His body was returned and shortly thereafter Pauline and others were back at work on a ministry that would soon begin to rescue the lives of women and children from the streets of Fresno. Some tried to discourage her from going ahead with her plans, but Pauline said, “I put my hand to the plow and I’m not going to turn back because God said if we do, we are not worthy to be called his disciples.” Over 50 years later, we still have our hands on the plow.
Pauline Baker Myers, Evangel Home Founder
She came to Evangel Home at nearly the same time the current Crisis Shelter was completed. Merabelle saw that women needed more than a short stay in the shelter, and she began to pray and dream about acquiring the apartments to our immediate south. Her prayers were answered. The apartments were purchased and in 1985 she founded our CrossRoads Program.
Merabelle had a deep passion to win women to the Lord. She was also concerned that there was not enough attention being given to homeless women at a national level. With her determination, vision and persistence The Association of Gospel Rescue Missions founded a Women’s Track. This brought attention and expertise to many women’s issues.
Merabelle Eitzen left an indelible mark on the ministry of Evangel Home. Greater though is the impression she left on the lives of those women and children she loved so dearly.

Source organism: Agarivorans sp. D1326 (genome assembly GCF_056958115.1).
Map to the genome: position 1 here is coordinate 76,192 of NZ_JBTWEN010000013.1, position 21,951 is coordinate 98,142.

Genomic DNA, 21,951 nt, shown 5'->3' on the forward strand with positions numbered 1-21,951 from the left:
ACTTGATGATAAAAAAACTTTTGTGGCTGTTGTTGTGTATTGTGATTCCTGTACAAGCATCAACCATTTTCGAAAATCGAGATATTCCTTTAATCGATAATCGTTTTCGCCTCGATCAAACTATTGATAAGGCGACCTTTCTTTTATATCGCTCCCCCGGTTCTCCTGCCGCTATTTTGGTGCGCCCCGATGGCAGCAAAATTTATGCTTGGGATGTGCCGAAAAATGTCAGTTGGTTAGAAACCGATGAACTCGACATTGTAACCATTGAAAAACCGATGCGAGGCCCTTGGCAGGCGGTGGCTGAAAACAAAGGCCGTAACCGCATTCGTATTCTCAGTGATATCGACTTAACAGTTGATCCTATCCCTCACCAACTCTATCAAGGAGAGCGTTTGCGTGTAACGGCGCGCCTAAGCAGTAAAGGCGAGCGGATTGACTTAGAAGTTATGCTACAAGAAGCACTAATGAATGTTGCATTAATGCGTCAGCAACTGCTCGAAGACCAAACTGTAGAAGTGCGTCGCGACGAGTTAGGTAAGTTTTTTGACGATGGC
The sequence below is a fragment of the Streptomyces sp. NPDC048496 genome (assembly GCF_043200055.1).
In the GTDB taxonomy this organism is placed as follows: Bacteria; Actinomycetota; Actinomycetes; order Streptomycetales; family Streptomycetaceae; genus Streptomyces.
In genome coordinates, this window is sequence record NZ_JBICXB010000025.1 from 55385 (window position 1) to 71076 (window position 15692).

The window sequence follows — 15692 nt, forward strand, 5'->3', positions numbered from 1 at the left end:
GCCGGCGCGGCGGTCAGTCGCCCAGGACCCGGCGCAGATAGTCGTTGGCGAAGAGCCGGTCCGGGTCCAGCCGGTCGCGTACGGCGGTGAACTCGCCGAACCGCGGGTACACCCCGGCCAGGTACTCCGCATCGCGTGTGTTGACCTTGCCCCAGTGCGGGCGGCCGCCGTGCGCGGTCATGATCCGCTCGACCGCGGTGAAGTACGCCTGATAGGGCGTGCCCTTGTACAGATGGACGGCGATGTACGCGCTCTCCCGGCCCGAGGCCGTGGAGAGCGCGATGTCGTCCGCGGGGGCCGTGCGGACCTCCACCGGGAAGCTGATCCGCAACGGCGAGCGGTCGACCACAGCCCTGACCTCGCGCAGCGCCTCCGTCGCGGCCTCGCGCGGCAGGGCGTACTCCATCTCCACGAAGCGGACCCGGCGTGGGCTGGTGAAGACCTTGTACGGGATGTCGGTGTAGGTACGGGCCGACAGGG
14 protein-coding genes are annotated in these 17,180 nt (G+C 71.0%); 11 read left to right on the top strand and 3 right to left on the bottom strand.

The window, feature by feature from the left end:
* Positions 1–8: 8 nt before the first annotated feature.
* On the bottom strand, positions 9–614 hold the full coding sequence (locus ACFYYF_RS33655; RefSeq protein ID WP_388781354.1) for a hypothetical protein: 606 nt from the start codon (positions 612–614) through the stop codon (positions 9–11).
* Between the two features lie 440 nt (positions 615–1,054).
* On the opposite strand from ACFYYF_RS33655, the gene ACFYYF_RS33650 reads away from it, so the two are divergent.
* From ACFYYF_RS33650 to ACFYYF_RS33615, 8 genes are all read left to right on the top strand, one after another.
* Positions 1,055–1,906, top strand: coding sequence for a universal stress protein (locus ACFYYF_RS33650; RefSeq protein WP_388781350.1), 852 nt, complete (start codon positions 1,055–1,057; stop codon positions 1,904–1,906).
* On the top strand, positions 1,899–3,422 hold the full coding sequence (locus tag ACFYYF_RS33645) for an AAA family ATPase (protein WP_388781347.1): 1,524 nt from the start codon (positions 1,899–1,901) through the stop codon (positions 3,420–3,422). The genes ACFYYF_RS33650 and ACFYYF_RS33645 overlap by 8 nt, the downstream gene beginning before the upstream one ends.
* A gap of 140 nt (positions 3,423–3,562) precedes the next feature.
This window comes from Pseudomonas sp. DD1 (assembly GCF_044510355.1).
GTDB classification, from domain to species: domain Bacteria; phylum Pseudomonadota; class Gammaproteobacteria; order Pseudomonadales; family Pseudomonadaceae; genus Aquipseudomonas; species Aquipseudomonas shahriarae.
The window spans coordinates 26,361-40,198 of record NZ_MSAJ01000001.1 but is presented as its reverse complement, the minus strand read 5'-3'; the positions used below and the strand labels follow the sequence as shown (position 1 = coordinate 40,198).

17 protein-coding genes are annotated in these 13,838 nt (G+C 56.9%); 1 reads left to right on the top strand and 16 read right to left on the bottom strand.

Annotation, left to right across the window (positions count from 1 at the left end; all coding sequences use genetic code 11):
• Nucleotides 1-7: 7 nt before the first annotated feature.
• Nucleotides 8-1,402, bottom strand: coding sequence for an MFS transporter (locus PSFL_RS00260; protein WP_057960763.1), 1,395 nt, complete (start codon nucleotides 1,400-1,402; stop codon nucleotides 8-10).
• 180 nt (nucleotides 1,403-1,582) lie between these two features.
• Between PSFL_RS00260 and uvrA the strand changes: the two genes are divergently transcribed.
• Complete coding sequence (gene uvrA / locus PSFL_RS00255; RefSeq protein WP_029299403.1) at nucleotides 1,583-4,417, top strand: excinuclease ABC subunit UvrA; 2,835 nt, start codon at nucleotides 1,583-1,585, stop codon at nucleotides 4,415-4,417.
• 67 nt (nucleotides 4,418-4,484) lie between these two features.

Gerre’s tenure has given her time to steward the ministry to additional programs, property, and personnel. However, the focus still remains on the individual woman and child. It is their relationship with Jesus Christ that matters more than any other measure of growth.
The Evangel Home’s unofficial mascot is a hedgehog. That little creature is symbolic of the ministry because it knows what’s important and sticks to it. The hedgehog’s entire life is guided by her search for food and the need to keep her “home” together. The Evangel Home’s one guiding principle is Christ Leads, People Care, Lives Change. That’s something Pauline, Merabelle, and Gerre have each believed.